Danielle Cohn’s True Age Debate Raises Safety Concerns Over Teen Influencers

The debate over the real age of US social media star Danielle Cohn has raised concerns, not just over the appropriateness of the pictures she shares, but over the ethics of the brands collaborating with her and the laws protecting teenage influencers on the internet.

Danielle has 3.8 million Instagram followers and over 1.4 million subscribers on YouTube. She rose to fame in 2015 on social media app TikTok, where her fans currently count 13.1 million.

Since then Danielle has grown a large portfolio of sponsorship deals and often posts sponsored images of herself posing provocatively in bikinis, crop tops, and lingerie-style bodysuits.

Danielle, describing herself as a “15-year-old American actress, model, social media sensation,” attracted national notoriety earlier this year after faking a Las Vegas wedding and pregnancy announcement with her 17-year-old ex-boyfriend Mikey Tua, who is also a social media influencer. In July, a few months after the scandalous series of videos, Mikey’s parents took control of his Instagram account and posted that they were alarmed about Danielle’s true age.

“After some sensitive information was brought to my attention about Danielle, we no longer support Mikey and Danielle’s relationship,” Mikey’s mother Katie wrote via Mikey’s Instagram stories. Mikey’s father also posted a statement saying his son wanted to become emancipated from his parents. “I understand that, but his emancipation can give him prison time. Dani is not 15,” he wrote.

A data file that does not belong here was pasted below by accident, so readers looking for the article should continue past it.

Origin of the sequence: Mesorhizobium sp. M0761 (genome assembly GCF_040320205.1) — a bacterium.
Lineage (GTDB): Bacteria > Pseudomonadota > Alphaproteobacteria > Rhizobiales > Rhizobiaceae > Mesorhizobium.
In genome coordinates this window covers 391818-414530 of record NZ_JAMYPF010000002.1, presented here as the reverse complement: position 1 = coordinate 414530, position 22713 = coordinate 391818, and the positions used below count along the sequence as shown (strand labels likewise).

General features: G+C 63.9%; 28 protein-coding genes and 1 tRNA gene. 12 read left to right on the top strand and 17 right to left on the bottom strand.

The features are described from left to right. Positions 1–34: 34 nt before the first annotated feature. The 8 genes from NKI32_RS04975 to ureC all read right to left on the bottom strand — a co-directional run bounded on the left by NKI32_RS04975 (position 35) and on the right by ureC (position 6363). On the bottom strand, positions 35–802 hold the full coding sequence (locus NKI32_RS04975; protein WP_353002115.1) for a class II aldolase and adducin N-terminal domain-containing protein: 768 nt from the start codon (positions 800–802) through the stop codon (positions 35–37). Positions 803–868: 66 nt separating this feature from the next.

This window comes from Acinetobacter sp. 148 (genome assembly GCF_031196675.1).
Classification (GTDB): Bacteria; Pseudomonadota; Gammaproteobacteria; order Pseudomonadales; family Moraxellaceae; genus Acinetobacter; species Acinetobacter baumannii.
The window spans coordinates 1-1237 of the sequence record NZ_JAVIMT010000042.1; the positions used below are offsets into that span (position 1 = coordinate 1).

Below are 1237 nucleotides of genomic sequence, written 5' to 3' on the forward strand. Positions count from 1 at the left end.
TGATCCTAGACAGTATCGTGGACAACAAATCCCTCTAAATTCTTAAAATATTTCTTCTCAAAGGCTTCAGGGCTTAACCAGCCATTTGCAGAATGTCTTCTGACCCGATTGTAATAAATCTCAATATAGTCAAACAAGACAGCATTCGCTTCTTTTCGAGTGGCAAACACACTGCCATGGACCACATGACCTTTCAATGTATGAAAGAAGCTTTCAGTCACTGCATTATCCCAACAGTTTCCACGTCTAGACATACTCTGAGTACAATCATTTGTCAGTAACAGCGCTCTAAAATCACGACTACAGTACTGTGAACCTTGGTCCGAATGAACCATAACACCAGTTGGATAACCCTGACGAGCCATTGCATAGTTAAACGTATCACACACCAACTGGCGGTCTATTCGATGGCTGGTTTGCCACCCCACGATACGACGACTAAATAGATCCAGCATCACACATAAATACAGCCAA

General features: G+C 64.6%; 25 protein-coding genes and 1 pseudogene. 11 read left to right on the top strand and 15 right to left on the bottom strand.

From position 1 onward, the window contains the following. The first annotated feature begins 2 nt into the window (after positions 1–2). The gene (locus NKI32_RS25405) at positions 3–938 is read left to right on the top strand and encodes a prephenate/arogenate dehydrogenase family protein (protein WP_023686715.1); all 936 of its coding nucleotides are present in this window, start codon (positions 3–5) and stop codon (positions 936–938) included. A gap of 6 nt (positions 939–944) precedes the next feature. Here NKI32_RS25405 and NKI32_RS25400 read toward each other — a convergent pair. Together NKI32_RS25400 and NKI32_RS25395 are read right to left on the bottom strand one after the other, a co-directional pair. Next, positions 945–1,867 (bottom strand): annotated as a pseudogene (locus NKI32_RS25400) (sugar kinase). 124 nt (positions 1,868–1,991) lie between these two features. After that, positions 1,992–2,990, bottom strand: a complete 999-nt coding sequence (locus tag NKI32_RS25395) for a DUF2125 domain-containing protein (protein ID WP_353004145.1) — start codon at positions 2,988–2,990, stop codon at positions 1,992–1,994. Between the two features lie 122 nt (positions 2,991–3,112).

This statement has recently been confirmed by Danielle’s own father. Dustin Cohn, who is separated from Danielle’s mother and manager Jennifer, took to his Facebook page last week and revealed that his daughter is actually 13 years old.

“Danielle is 13. I have never liked Danielle being on social media especially when she started at such an early age,” he wrote in a lengthy post, noting that he had never given his approval for the teenager to do any ads, promotions or shows.

Dustin, who had previously released a document which he claimed was her birth certificate from 2006, went on to attack the social media platforms and brands his daughter works with: “Instagram, YouTube, Fashion Nova, Buzzfeed, Universal, Target, Bang Energy Drinks, and the State of California are ok with child exploitation, obviously.”

Dustin added he had approached the social media platforms directly to ask to remove particularly revealing photos but they “ignored” him while “making money off exploiting” his daughter. He had also contacted the police and child services in California to express his concerns, but the system had “failed” him.

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Written by Deyana


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